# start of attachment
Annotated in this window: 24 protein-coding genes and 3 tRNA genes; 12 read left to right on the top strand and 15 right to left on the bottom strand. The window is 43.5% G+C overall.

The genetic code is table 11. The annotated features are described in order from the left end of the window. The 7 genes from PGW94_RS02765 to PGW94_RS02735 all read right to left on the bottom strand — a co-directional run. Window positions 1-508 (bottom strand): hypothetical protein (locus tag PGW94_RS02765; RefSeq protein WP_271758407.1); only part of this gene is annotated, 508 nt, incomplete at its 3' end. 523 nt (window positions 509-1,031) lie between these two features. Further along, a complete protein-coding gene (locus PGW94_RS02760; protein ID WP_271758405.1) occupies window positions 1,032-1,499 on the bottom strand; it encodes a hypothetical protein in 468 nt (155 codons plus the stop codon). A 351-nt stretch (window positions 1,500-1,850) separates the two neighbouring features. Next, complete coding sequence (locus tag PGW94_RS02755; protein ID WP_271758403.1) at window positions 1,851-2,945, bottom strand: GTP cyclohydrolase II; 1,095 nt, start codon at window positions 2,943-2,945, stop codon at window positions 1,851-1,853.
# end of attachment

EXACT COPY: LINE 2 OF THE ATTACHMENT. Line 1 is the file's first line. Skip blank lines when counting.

The genetic code is table 11. The annotated features are described in order from the left end of the window. The 7 genes from PGW94_RS02765 to PGW94_RS02735 all read right to left on the bottom strand — a co-directional run. Window positions 1-508 (bottom strand): hypothetical protein (locus tag PGW94_RS02765; RefSeq protein WP_271758407.1); only part of this gene is annotated, 508 nt, incomplete at its 3' end. 523 nt (window positions 509-1,031) lie between these two features. Further along, a complete protein-coding gene (locus PGW94_RS02760; protein ID WP_271758405.1) occupies window positions 1,032-1,499 on the bottom strand; it encodes a hypothetical protein in 468 nt (155 codons plus the stop codon). A 351-nt stretch (window positions 1,500-1,850) separates the two neighbouring features. Next, complete coding sequence (locus tag PGW94_RS02755; protein ID WP_271758403.1) at window positions 1,851-2,945, bottom strand: GTP cyclohydrolase II; 1,095 nt, start codon at window positions 2,943-2,945, stop codon at window positions 1,851-1,853.